I met Rivers last September in Las Vegas and she said, “I love Gene Wilder, he’s a nice man,” but regretted that they never met. They taped their voiceovers for the Letterman cartoons separately. Rivers also added that she was sorry she never met Zero Mostel, who also did voiceover work on the cartoon.
Wilder graduated from the University of Iowa with a degree in theater, and in 1961 was accepted into the Actors Studio. A chance meeting with Mel Brooks in 1963 changed his life and career. Brooks was writing a screenplay, then called “Springtime for Hitler,” and told Wilder there was a role he would be perfect for. But it would take Brooks several years to raise the money to make the film, so Wilder occupied much of the 1960s working on TV and Broadway. He made his film debut in 1967 with a small but memorable part as an undertaker the Barrow gang takes for a ride in “Bonnie and Clyde.” The following year, Brooks made good on his promise and cast Wilder in “The Producers,” a role which earned him an Oscar nomination and helped make him a star. Wilder and Brooks would go on to collaborate on “Blazing Saddles” and “Young Frankenstein,” widely regarded as two of the funniest films ever made.
In 1981 he met Gilda Radner on the set of “Hanky Panky.” The two married in 1984 but the union, which was not quite the fairy-tale marriage it appeared, was short-lived as Radner was diagnosed with ovarian cancer in 1986, a disease which would claim her life in1989. Wilder remarried in 1991 to Karen Webb, a speech therapist who coached him for his deaf role in “See No Evil, Hear No Evil.”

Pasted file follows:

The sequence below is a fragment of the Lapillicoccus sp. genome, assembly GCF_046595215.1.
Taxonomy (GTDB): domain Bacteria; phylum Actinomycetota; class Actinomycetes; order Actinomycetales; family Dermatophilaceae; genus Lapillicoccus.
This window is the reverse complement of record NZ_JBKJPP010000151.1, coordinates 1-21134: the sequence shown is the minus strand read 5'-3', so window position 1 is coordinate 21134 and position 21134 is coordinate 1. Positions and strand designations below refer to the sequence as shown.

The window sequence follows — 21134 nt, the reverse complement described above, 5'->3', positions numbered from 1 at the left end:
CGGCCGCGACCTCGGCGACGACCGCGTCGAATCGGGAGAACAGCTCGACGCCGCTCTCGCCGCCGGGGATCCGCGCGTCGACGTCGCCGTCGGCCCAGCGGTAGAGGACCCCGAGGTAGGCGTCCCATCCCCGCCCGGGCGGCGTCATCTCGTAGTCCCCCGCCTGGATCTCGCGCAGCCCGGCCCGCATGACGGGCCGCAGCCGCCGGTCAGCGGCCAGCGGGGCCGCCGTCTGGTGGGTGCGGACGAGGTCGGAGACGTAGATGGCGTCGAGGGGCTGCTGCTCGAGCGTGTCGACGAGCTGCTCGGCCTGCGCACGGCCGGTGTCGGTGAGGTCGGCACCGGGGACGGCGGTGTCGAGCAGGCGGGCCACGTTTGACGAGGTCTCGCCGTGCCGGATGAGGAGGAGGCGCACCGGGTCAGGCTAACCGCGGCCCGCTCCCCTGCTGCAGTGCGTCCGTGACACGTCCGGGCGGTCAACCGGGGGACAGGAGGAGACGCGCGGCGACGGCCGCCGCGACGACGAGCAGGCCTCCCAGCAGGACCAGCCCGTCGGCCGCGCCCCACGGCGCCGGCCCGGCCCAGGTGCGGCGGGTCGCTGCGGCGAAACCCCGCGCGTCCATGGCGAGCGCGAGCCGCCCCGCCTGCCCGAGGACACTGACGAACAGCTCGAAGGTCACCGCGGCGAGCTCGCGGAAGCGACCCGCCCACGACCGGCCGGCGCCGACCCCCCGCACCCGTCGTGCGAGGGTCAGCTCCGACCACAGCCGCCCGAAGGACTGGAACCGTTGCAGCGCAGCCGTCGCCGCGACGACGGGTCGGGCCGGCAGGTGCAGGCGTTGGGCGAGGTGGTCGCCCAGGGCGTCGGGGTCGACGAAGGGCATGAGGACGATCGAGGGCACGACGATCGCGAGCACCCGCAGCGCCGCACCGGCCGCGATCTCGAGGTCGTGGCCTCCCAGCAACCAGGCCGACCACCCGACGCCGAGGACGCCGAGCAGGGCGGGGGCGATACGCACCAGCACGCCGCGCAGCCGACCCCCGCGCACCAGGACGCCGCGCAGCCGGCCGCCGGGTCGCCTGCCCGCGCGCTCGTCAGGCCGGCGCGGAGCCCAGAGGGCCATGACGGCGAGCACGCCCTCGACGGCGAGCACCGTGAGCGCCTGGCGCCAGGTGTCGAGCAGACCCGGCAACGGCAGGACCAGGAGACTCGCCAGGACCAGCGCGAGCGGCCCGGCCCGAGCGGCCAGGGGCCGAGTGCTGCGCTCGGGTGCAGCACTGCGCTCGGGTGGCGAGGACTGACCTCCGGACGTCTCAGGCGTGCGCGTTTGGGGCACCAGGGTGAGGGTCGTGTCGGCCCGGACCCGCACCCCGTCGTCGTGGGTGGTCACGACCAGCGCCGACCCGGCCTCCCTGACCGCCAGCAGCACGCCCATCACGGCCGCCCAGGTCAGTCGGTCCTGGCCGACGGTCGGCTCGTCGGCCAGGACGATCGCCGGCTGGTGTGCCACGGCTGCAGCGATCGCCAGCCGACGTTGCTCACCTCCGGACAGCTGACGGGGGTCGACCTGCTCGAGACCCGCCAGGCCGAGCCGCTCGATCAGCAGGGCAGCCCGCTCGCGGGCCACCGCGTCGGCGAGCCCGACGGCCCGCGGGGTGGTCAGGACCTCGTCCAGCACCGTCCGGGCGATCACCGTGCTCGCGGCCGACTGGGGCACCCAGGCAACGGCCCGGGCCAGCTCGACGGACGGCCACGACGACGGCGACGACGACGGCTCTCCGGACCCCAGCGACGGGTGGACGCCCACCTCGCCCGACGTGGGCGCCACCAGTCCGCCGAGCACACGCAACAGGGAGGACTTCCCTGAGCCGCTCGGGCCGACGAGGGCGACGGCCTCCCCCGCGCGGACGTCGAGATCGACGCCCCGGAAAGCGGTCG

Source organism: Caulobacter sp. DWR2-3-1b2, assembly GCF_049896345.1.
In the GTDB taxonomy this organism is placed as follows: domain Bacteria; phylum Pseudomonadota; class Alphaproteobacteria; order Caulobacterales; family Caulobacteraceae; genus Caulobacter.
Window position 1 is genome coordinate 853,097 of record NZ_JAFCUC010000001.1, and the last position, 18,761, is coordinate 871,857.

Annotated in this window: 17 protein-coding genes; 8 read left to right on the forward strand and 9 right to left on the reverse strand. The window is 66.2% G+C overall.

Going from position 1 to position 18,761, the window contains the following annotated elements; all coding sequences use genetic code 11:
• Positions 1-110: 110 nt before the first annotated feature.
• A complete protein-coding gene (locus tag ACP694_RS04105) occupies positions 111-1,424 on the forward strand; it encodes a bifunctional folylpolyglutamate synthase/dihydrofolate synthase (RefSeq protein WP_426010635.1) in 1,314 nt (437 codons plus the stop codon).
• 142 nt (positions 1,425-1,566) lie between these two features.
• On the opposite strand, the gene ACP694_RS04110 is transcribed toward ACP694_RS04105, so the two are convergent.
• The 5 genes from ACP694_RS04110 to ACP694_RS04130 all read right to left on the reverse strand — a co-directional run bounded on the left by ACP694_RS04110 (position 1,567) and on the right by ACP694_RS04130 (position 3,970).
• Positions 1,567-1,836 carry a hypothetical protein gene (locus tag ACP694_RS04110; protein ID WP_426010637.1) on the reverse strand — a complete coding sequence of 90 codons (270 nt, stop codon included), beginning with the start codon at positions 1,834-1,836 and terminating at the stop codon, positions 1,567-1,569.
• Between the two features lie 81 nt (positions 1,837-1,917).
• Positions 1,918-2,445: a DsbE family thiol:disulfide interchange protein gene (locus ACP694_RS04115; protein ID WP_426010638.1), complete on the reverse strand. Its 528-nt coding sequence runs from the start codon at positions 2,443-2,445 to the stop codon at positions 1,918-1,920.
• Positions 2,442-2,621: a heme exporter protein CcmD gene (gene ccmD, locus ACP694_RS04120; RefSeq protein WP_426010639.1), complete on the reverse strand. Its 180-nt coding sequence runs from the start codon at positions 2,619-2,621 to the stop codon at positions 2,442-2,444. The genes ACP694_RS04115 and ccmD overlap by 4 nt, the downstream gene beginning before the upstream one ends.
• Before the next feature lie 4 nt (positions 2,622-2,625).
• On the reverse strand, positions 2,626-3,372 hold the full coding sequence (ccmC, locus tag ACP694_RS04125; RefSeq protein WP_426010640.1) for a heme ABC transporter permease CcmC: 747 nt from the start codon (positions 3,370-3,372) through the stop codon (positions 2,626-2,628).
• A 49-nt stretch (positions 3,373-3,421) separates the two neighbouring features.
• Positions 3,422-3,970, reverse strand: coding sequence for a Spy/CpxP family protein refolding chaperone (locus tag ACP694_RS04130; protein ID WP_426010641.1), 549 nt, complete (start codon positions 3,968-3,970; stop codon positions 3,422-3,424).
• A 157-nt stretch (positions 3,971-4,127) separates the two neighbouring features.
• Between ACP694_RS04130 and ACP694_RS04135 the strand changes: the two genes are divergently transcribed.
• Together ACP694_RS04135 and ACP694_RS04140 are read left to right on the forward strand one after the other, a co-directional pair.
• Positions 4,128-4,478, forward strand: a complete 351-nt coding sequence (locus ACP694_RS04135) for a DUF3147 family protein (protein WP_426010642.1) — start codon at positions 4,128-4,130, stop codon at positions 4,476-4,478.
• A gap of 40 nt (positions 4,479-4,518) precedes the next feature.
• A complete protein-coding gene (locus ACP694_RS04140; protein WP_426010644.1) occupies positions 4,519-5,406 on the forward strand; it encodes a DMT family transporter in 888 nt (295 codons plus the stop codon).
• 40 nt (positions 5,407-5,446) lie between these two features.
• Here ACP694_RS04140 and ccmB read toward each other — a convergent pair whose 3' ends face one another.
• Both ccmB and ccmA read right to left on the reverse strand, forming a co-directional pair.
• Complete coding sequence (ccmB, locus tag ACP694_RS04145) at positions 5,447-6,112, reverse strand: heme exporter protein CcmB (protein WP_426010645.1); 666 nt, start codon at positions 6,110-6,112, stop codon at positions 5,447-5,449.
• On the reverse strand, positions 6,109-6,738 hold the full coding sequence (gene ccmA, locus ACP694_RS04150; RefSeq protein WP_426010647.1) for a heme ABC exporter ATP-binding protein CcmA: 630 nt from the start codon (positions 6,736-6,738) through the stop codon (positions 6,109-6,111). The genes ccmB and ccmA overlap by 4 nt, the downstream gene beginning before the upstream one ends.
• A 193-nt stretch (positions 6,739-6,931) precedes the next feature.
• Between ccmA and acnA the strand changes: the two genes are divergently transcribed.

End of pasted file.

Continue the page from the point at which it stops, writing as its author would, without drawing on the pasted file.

Joan Rivers first burst onto the comedy scene in the 1960s. An appearance on “The Tonight Show Starring Johnny Carson” was pivotal. Carson told Rivers she was going to be a big star and indeed she did. In 1983, Rivers became Carson’s permanent guest host, a position she held until 1986, when she left Carson to host her own late night talk show on Fox, a move that ended their friendship when Carson felt Rivers betrayed her.
Rivers’ Fox show was short lived, and was just the beginning of a string of personal and professional obstacles. In August 1987, her husband, Edgar Rosenberg, committed suicide in a Philadelphia hotel room. Rivers made a big comeback in the early 1990s with her own daytime talk show, for which she won an Emmy Award.
Unlike Gene Wilder, who has retired from acting and now writes books, Rivers is a workaholic, constantly traveling the country and the world doing her stand-up act, hocking her line of jewelry on QVC, writing books, and making talk show appearances.
Rivers is often mocked for having so much plastic surgery, but she is open about it and is always the first to joke about it.
Wilder and Rivers are very different types of talents – he is known for being shy and soft-spoken, she is famous for being brash and abrasive – but they are two of the most respected Jewish funny people of all-time. We wish them a happy and healthy 80th birthday!